ROGD Phases -Time for Some Definitions
For decades, researchers and psychologists have recognized that the levels of “insistence and persistence” of gender dysphoria in children are important factors to measure. These experts have identified what most wise people instinctively know: there is a difference between a child’s temporary (and entirely appropriate) self-identification as a cat or Batman, and an extended commitment to a belief, identity, or activity, such as a child who practices basketball alone everyday past dusk for years.
Researchers, psychologists, and wise parents understand that there is a difference between a child’s temporary interests and life-long passions. We understand that there can be an extended “gray area,” between these two, too. Just ask any parent of a gymnast, ice-skater, or ballet dancer. It can be very hard to know. None of us want to crush our child’s dreams, but you ought to have some pretty strong signals and clear advice from the experts before you uproot the family to move to the closest Olympic training facility.
When it comes to childhood gender dysphoria, researchers, child psychologists, and wise parents also recognize that the vast majority (85%) of children with gender dysphoria desist around puberty – and that most of those desisters end up as gay or bisexual. Evidence shows that the 15% of children who do not have their gender dysphoria resolve were the ones who were the most persistent and insistent to start with.
In the past, gender dysphoria was an extremely rare issue – mostly affecting young boys and middle-aged men. Today, the largest group presenting with gender dysphoria are teenage girls. Most of these teenagers are rapidly developing gender dysphoria out-of-the-blue and out-of- character, having never struggled with this issue before. Something is going on.
The research on the causes and appropriate treatments for this new ROGD cohort is extremely thin. Nonetheless, the medical field in the United States keeps trying to apply the old treatment models (developed for those 15% of persistent/insistent young boys and the middle-aged men) to these teenage girls. (The U.K., Netherlands, and Sweden have all acknowledged the issues and the failings of that model, and have pulled back.) There is a bias and assumption that every case of a teenager with gender dysphoria is a “true trans,” despite the lack of evidence of childhood gender non-conformity, or the role of comorbidities such as anxiety, depression, ADHD, Autism, and peer group dynamics.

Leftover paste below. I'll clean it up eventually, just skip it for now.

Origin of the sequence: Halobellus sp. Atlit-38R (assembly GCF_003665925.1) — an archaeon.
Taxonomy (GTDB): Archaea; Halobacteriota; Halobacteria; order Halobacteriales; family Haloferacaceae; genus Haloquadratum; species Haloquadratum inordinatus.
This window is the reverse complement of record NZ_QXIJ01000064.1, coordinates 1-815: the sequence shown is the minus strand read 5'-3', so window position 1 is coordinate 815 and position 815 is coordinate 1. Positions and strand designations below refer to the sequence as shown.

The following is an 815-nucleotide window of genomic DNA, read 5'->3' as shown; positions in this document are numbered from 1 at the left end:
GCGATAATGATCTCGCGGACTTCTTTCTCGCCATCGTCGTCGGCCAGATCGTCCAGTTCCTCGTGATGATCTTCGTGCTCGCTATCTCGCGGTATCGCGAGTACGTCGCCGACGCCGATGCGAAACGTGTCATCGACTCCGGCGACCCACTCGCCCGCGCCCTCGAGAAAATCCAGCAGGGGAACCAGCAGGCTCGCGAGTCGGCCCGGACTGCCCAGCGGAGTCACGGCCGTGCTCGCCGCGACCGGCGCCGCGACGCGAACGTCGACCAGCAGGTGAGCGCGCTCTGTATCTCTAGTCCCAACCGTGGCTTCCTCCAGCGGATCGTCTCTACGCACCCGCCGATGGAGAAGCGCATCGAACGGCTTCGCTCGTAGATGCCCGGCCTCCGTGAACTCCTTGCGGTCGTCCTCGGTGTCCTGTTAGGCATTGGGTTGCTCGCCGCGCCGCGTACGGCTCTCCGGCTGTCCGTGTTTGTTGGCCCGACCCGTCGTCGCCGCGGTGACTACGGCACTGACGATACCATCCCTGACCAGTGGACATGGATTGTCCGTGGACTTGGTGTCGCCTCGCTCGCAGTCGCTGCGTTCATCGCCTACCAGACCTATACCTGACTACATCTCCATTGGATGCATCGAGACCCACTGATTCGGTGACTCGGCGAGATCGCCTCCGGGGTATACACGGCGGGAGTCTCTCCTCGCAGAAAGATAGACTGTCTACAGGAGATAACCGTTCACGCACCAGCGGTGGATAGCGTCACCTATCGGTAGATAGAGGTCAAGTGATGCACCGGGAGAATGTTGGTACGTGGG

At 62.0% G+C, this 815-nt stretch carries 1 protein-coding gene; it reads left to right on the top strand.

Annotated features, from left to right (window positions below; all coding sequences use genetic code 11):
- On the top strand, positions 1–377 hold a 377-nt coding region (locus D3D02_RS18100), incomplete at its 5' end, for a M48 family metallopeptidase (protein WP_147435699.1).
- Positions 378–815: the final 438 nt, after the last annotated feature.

Within our group of parents of sons with Rapid Onset Gender Dysphoria, I have noticed some patterns in the development, progression, and resolution of gender dysphoria. The main one: the farther a person has gone down the path of social, medical, and legal transition, the farther they have to walk back. The ones who are least persistent/insistent and have made fewest changes can desist more easily. This is not rocket science. The more something grows, the bigger it gets.
However, to know how big or small something is, you need to have a measuring stick. So far, there appears to be no measuring stick for ROGD. Without a shared vocabulary for discussing the stages of ROGD, we cannot properly develop treatment for the different stages.
So, I propose the following definitions. A few caveats – these stages are intended for describing people who are experiencing Rapid Onset Gender Dysphoria – these are not helpful for describing the previous/traditional presentations of gender dysphoria (childhood onset or middle-aged men). Also, these stages do not always occur consecutively or completely: a person may jump from Stage 0 to Stage III. A person may demonstrate some of the characteristics of a stage but not all.
Note that a clinical diagnosis of gender dysphoria is not included in any of these stages. These phases are based on identifiable actions or behaviors, not on feelings. These phase descriptions do not serve as tools to diagnose gender dysphoria. Rather, they are intended only as measurement device to help parents and therapists observe and communicate the stage of behavior that a person is performing. “My son displays Stage III behaviors on the ROGD scale,” not “My son is Stage III trans.”
This isn’t perfect, but it’s a start.
With this language, I can now say that my own son announced he thought he was trans (Stage I) in June 2020, and stayed in Stage I until April 2021. We’ve observed no behavior since then, and believe him to be desisted. Courage!
By Donna M.